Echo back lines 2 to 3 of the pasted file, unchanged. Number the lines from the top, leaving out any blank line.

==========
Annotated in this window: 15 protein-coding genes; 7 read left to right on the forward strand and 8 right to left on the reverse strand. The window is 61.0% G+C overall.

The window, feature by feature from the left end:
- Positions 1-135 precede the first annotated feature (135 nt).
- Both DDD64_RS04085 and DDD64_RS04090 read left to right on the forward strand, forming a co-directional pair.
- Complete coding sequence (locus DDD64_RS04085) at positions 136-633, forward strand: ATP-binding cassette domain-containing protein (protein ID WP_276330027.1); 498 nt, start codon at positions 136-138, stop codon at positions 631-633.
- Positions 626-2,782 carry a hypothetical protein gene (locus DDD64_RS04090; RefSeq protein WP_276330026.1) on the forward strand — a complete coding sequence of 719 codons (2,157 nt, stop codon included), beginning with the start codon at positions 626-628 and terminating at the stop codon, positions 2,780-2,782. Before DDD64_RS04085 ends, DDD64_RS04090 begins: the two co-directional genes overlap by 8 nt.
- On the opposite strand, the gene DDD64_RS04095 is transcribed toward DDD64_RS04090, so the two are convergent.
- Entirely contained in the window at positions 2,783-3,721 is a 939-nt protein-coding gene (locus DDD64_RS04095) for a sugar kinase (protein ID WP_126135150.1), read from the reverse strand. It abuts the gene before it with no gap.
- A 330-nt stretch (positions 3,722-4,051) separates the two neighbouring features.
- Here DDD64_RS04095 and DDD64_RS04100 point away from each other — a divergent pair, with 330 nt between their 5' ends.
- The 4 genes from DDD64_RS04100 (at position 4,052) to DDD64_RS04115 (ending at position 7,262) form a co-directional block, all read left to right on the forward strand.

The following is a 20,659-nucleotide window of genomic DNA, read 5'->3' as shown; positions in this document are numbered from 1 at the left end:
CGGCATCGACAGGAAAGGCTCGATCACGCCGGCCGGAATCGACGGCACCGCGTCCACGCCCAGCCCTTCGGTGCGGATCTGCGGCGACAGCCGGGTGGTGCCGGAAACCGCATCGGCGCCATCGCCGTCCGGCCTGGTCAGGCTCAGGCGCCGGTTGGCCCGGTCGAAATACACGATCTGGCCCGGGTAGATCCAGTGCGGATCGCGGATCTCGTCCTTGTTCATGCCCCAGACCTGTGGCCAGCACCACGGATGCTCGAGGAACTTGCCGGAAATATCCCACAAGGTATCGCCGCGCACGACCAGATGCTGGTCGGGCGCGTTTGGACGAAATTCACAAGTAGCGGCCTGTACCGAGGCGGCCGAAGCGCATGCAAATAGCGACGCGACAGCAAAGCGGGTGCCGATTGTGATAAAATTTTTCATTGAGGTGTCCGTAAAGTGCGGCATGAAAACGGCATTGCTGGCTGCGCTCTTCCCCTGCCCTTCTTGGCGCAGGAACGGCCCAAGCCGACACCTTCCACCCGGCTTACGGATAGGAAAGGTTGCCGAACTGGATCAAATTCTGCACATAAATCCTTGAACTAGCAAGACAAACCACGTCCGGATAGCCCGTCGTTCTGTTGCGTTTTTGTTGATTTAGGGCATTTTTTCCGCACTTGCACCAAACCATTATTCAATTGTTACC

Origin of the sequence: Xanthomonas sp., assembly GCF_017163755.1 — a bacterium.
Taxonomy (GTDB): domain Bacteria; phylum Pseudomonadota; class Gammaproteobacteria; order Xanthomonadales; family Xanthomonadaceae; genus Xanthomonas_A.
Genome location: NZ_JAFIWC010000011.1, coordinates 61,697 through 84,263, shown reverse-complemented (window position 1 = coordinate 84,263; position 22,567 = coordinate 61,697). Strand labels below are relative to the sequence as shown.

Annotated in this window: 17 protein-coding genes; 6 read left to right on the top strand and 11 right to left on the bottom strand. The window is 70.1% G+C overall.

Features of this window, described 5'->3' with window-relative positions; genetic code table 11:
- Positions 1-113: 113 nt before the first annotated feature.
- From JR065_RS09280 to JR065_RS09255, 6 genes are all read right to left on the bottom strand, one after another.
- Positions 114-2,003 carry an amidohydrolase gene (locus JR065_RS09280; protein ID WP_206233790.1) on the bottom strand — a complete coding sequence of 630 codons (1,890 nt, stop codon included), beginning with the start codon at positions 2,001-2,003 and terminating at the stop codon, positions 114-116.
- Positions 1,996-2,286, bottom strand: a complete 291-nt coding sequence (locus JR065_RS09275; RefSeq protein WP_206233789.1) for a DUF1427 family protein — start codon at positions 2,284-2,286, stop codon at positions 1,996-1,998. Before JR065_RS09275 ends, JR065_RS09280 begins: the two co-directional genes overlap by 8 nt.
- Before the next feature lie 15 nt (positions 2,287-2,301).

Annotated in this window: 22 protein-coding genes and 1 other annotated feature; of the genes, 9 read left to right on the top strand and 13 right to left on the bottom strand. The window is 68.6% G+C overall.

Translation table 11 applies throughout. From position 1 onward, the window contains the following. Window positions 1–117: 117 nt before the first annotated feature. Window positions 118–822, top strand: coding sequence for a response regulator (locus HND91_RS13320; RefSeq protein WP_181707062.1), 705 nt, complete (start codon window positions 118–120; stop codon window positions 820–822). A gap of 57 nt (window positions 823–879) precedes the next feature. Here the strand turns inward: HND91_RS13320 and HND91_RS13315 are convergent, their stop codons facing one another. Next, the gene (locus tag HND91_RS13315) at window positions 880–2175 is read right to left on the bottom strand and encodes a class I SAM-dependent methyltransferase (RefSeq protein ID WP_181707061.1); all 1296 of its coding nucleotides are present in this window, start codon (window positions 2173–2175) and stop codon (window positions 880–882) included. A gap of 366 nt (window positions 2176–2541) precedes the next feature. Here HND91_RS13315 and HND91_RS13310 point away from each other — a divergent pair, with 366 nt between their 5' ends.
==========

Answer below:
The window, feature by feature from the left end:
- Positions 1-135 precede the first annotated feature (135 nt).